Wednesday, July 16, 2014

Obituary: Edson Tennyson, 1922-2014

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Edson L. Tennyson, one of the most respected rail advocates across several decades spanning U.S. passenger rail's decline and recovery, died at his home Monday, July 14, 2014, succumbing to bladder cancer. He was 92.

Tennyson's expansive career included serving as City Transit Engineer for Philadelphia, rising to Deputy Commissioner for Transit Engineering. He subsequently served as Pennsylvania Deputy Secretary for Tranportation for more than seven years, where among other issues, he said, "I funded the South Busway in Pittsburgh, a big mistake, and the Sixth Avenue subway for Light Rail, which increased patronage by 50%."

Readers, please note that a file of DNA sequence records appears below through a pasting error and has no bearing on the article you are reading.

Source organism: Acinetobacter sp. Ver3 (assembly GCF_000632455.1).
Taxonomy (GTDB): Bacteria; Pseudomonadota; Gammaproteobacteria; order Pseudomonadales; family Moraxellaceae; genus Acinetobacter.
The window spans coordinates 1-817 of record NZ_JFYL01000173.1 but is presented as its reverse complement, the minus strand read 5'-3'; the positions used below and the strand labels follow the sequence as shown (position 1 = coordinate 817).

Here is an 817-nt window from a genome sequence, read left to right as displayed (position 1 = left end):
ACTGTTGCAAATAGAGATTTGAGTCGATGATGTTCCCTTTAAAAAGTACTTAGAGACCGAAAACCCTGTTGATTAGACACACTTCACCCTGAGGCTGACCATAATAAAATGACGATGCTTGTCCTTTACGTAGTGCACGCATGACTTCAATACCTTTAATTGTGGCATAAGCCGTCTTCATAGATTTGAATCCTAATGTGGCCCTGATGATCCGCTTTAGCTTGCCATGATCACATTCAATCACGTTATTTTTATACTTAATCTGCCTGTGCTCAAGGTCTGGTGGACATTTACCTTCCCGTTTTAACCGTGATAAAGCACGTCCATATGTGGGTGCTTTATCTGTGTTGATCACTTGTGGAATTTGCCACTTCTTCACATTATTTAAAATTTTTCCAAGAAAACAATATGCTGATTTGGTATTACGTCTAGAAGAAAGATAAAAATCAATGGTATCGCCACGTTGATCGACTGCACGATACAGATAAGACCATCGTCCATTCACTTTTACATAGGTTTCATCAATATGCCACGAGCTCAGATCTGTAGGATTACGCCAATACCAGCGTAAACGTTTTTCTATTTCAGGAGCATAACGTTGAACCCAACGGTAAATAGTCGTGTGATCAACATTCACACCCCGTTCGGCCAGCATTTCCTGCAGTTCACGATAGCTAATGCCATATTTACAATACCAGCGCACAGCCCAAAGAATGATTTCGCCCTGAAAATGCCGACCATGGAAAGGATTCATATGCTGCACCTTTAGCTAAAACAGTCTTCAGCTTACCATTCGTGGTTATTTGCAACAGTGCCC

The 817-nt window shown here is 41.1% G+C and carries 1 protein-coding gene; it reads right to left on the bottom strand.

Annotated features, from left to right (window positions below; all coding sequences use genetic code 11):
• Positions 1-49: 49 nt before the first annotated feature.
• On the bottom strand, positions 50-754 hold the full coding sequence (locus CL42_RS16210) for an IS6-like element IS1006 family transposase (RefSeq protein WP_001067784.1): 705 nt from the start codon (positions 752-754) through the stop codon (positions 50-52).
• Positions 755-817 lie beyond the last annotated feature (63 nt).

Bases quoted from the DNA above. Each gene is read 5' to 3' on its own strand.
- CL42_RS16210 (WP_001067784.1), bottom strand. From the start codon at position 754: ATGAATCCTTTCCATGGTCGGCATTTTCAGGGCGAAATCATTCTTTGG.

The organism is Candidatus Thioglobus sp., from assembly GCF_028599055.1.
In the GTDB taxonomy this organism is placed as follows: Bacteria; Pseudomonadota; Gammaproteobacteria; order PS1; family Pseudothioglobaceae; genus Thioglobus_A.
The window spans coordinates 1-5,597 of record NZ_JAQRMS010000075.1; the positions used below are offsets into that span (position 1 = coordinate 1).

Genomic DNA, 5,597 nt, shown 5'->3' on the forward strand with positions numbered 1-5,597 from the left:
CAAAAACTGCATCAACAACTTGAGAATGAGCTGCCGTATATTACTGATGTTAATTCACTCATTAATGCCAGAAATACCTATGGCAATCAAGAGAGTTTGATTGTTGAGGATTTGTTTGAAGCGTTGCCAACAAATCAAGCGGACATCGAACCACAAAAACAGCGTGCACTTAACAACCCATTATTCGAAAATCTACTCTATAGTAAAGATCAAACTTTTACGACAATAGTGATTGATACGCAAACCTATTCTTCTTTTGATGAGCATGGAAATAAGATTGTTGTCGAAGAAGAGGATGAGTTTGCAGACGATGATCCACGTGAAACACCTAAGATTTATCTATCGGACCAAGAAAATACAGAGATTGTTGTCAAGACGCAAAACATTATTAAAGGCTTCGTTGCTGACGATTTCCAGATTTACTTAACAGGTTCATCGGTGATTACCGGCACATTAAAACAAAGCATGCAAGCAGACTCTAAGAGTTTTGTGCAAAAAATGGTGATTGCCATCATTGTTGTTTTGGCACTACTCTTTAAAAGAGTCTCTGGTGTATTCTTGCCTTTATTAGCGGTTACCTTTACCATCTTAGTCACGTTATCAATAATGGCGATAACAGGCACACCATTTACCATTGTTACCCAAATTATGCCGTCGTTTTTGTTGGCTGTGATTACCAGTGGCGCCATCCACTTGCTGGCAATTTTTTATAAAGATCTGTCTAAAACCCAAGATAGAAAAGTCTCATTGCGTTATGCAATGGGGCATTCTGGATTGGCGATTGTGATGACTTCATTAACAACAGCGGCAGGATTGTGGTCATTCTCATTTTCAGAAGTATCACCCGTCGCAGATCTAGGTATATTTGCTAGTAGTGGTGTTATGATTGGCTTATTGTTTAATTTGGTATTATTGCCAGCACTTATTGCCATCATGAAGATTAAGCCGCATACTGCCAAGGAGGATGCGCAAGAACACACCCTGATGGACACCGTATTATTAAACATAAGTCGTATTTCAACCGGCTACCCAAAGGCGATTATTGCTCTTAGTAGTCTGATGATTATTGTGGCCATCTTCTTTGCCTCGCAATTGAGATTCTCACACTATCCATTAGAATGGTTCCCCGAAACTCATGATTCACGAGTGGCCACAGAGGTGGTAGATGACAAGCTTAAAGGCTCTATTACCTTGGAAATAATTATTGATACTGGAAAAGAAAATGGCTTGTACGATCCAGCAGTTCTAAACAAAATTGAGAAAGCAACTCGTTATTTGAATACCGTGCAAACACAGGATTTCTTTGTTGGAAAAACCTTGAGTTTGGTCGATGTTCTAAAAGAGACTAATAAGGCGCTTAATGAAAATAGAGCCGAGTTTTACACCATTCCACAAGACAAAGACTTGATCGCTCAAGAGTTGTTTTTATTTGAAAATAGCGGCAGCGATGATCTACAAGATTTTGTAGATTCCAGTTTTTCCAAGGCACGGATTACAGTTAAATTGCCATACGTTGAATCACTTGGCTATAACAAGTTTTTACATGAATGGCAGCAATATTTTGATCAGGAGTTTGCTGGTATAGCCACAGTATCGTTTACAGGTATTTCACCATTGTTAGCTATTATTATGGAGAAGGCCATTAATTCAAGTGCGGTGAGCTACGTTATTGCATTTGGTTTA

Passionate about rail transit's advantages, Tennyson produced a study for the Transportation Research Board in 1989 titled "Impact on Transit Patronage of Cessation or Inauguration of Rail Service." Tennyson concluded that given a level playing field, "rail transit is likely to attract 34% to 43% more riders than will equivalent bus services."

Email testimonials Wednesday, June 16, poured across the chat room of Light Rail Now!, which had included Tennyson's active input. Tennyson was hailed as a potent voice and historical participant among those seeking improved passenger and urban rail transit in North America.

Family representatives said services will be held at 2:00 p.m. Tuesday , July 22, 2014 at the Vienna Presbyterian Church in Vienna, Va.